Dr. John embarked on a successful solo career with a heavy jazz, blues, psychedelic and traditional New Orleans R&B. Rebennac’s fascination with New Orleans Voodoo earned him the name Dr. John, The Night Tripper. Originally an invented persona akin to Bowie’s Ziggy Stardust, eventually it simply became Rebennac’s stage name. Dr. John released several highly regarded albums beginning in the late 60’s and early 70’s like 1973’s In The Right Place. Along with notable musicians such as Neil Young, Eric Clapton and Bob Dylan, Dr. John was one of the artists to play at the Last Waltz, the farewell show for The Band. Dr. John performed a memorable version of “Such A Night” with The Band.
Dr. John’s career continued throughout the next few decades. In 2000 Dr. John appeared in the movie Blues Brothers 2000 and contributed several songs to the soundtrack including a cover of Donovan’s “Season of the Witch” and “New Orleans.” Dr. John continued to perform and record regularly up until his death in 2019. Dr. John has been cited as an influence by multiple generations of musicians from multiple genres such as Bob Dylan, The Band, Los Lobos, U2, James Taylor, Jon Spencer’s Blues Explosion, The Rolling Stones, R.E.M., Chicken Snake and countless other bands and artists.
10. (Everybody Wanna Get Rich) Rite Away
Recorded for Dr. John’s 1974 album Desitively Bonnaroo. “(Everybody Wanna Get Rich) Rite Away” was the first single from Desitively Bonnaroo. “(Everybody Wanna Get Rich) Rite Away” was written and arranged by Dr. John. “(Everybody Wanna Get Rich) Rite Away” features the New Orleans funk group The Meters as the backing band as well as a number of session musicians. “(Everybody Wanna Get Rich) Rite Away” continued the popular funk and soul sound on Dr. John’s previous record, ensuring his enduring musical popularity.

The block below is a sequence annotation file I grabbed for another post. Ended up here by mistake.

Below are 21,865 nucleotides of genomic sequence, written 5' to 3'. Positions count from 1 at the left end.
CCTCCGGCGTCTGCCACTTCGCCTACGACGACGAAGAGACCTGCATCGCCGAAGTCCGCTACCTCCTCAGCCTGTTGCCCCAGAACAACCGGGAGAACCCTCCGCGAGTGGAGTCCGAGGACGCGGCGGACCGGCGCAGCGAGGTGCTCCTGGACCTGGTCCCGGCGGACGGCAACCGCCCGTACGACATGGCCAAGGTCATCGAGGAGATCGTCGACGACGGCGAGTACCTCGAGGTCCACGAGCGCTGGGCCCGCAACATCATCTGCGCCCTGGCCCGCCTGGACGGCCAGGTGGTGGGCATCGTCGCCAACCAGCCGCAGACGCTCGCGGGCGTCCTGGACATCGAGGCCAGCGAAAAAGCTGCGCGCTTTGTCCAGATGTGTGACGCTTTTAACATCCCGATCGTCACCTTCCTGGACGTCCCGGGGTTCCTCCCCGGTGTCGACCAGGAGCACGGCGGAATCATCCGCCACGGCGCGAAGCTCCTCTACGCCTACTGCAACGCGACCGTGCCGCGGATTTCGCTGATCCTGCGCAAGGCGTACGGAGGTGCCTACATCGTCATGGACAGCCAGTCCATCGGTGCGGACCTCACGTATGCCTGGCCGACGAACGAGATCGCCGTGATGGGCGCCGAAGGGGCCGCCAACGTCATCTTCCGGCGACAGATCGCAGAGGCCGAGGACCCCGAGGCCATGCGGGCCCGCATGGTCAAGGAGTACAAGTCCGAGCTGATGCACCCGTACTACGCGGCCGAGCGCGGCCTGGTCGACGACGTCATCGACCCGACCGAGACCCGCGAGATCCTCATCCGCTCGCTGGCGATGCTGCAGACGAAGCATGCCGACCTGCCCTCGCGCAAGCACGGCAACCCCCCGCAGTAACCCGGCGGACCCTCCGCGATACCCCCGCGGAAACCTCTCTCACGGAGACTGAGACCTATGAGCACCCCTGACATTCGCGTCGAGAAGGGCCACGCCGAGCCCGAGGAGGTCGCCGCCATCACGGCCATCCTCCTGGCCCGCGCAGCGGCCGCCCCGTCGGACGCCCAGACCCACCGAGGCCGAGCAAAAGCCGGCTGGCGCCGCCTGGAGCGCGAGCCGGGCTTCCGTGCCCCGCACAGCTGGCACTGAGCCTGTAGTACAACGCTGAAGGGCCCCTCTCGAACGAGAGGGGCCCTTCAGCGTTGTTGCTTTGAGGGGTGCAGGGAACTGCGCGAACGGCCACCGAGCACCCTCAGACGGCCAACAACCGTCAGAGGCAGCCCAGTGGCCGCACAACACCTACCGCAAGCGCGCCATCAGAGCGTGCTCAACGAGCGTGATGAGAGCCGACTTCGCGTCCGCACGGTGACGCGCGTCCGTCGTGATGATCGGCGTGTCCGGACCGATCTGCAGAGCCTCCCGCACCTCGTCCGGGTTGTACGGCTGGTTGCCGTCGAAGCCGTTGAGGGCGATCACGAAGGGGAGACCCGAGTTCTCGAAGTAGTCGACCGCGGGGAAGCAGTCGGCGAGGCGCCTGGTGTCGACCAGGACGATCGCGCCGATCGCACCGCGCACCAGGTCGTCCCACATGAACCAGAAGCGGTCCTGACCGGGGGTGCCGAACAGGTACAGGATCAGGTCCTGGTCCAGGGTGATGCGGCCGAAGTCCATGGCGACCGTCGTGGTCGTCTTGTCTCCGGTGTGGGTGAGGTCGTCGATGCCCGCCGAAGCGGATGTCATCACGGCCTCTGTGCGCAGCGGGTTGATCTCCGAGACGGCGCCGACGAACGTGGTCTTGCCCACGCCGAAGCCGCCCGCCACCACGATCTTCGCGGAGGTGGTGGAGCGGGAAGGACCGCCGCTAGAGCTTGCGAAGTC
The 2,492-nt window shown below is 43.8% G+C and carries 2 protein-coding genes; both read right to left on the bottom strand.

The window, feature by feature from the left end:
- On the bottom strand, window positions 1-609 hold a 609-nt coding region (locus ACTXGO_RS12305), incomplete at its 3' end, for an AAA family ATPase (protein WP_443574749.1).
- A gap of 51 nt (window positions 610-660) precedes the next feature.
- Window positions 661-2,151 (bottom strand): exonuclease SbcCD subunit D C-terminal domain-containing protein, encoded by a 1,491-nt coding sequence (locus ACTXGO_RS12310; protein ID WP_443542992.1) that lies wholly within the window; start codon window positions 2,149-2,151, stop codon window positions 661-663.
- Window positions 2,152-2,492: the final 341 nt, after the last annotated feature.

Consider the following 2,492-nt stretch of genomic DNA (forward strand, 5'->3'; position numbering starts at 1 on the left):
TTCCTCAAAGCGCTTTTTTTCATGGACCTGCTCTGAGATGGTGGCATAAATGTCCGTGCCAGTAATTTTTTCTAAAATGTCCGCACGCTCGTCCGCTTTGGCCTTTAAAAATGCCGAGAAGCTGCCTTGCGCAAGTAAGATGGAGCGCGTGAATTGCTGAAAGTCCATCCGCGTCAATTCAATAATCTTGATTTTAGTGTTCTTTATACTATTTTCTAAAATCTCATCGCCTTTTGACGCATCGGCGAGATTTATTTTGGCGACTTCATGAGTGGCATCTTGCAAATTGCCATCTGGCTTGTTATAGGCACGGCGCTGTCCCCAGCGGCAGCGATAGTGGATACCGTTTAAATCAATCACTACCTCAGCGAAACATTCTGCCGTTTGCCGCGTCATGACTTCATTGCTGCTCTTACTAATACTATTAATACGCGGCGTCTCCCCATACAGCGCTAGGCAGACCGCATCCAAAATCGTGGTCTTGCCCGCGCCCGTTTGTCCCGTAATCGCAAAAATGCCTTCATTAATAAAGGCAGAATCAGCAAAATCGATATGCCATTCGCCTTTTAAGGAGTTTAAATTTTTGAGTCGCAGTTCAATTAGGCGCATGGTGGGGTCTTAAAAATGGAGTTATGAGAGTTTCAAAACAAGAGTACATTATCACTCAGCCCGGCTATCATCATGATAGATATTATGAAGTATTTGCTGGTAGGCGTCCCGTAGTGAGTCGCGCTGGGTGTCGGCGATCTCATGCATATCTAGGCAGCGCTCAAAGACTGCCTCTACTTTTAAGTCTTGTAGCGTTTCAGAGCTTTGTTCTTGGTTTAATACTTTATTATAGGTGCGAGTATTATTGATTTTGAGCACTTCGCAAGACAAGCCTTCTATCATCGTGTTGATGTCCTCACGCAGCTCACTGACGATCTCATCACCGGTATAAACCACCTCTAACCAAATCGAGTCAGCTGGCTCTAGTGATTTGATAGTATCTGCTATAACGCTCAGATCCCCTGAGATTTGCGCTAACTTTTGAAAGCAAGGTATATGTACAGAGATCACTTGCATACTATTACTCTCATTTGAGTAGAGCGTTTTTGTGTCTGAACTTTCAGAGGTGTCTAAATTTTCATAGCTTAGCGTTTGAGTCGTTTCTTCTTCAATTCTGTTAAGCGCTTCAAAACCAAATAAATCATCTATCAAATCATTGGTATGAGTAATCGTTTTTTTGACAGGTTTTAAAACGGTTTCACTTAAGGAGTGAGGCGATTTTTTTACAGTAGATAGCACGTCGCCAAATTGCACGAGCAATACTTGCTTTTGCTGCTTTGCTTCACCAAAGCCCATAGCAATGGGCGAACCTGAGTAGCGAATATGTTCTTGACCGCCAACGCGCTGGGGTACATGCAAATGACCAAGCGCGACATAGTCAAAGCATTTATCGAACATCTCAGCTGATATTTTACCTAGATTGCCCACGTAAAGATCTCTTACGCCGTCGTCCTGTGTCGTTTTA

9. Season of the Witch
Originally written in 1966 by Donovan and Shawn Smith for Donovan’s Sunshine Superman album. Though Donovan’s version of “Season of the Witch” is a psychedelic folk song Dr. John reworked it entirely. Dr. John’s cover of “Season of the Witch” has a completely different arrangement, style, and instrumentation than the original. Dr. John’s “Season of the Witch” is a heavy, electric guitar based psychedelic swamp blues song. The only similarities shared with Donovan’s version of “Season of the Witch” are the lyrics. Dr. John recorded “Season of the Witch” for the soundtrack of the film Blues Brothers 2000. Dr. John’s backing group for “Season of the Witch” is The Blues Brothers Band.
The title track to Dr. John’s second album, Babylon. “Babylon” is musically rooted in R&B and psychedelic rock. The lyrics of “Babylon” are topical and apocalyptic referencing the chaotic state of the world at the time “Babylon” was written. Harold Battiste helped to produce and arrange “Babylon.” “Babylon” became a classic and Dr. John often played it live. As such “Babylon” appears on Dr. John’s subsequent live album, 1975’s Hollywood Be Thy Name. “Babylon” features apocalyptic lyrical imagery and atypical tempos to give it an otherworldly feel.
7. New Orleans
Appearing on Dr. John’s 1975 release Dr. John and His New Orleans Congregation, “New Orleans” was originally written by Joseph Royster and Frank Guida. “New Orleans” was first recorded in 1960 by Gary U.S. Bonds. Dr. John’s version of “New Orleans” is vastly altered from the original. “New Orleans” features Dr. John’s Bonnaroo Horn Section and backing band, the funk group The Meters giving “New Orleans” a more full bodied, energetic sound. “New Orleans” became a staple of Dr. John’s live set. Dr. John contributed a version of “New Orleans” recorded with the Blues Brothers Band for the movie Blues Brothers 2000. Dr. John also made a cameo appearance in the film.
6. I Walk On Gilded Splinters
The final track on Dr. John’s debut album, 1968’s Gris-Gris. “I Walk On Gilded Splinters” mixes surreal lyrics with psychedelic rock and New Orleans R&B to achieve a haunting, mysterious sound. Dr. John sang the vocals for “I Walk On Gilded Splinters” as well as writing the surreal lyrics and playing keyboards, guitar and percussion. “I Walk On Gilded Splinters” was produced and partly arranged by Harold Battiste who also played bass and clarinet.